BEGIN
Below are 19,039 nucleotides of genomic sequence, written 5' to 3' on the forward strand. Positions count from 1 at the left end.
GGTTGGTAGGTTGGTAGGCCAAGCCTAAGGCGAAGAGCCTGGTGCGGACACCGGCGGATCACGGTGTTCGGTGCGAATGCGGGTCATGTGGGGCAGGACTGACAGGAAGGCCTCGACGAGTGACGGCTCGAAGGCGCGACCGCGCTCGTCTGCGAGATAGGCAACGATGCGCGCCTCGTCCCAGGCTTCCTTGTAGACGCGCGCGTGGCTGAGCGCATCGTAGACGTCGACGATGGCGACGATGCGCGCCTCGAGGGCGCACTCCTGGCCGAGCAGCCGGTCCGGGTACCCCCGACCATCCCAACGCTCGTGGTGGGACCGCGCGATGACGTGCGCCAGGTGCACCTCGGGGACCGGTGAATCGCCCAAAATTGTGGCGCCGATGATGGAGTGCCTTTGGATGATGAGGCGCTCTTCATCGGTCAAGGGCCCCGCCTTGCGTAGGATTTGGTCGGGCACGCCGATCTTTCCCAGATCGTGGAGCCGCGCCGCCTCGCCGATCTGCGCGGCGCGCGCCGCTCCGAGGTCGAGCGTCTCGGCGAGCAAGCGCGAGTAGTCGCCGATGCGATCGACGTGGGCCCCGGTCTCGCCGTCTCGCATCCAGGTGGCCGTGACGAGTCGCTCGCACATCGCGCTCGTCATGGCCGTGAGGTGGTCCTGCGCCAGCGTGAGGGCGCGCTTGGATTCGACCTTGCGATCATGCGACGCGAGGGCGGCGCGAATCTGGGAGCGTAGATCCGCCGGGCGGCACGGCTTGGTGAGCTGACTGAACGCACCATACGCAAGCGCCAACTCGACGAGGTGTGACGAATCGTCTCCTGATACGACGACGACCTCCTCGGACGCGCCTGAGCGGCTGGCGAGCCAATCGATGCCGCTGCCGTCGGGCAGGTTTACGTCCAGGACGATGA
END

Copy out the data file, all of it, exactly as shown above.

Below are 19,039 nucleotides of genomic sequence, written 5' to 3' on the forward strand. Positions count from 1 at the left end.
GGTTGGTAGGTTGGTAGGCCAAGCCTAAGGCGAAGAGCCTGGTGCGGACACCGGCGGATCACGGTGTTCGGTGCGAATGCGGGTCATGTGGGGCAGGACTGACAGGAAGGCCTCGACGAGTGACGGCTCGAAGGCGCGACCGCGCTCGTCTGCGAGATAGGCAACGATGCGCGCCTCGTCCCAGGCTTCCTTGTAGACGCGCGCGTGGCTGAGCGCATCGTAGACGTCGACGATGGCGACGATGCGCGCCTCGAGGGCGCACTCCTGGCCGAGCAGCCGGTCCGGGTACCCCCGACCATCCCAACGCTCGTGGTGGGACCGCGCGATGACGTGCGCCAGGTGCACCTCGGGGACCGGTGAATCGCCCAAAATTGTGGCGCCGATGATGGAGTGCCTTTGGATGATGAGGCGCTCTTCATCGGTCAAGGGCCCCGCCTTGCGTAGGATTTGGTCGGGCACGCCGATCTTTCCCAGATCGTGGAGCCGCGCCGCCTCGCCGATCTGCGCGGCGCGCGCCGCTCCGAGGTCGAGCGTCTCGGCGAGCAAGCGCGAGTAGTCGCCGATGCGATCGACGTGGGCCCCGGTCTCGCCGTCTCGCATCCAGGTGGCCGTGACGAGTCGCTCGCACATCGCGCTCGTCATGGCCGTGAGGTGGTCCTGCGCCAGCGTGAGGGCGCGCTTGGATTCGACCTTGCGATCATGCGACGCGAGGGCGGCGCGAATCTGGGAGCGTAGATCCGCCGGGCGGCACGGCTTGGTGAGCTGACTGAACGCACCATACGCAAGCGCCAACTCGACGAGGTGTGACGAATCGTCTCCTGATACGACGACGACCTCCTCGGACGCGCCTGAGCGGCTGGCGAGCCAATCGATGCCGCTGCCGTCGGGCAGGTTTACGTCCAGGACGATGA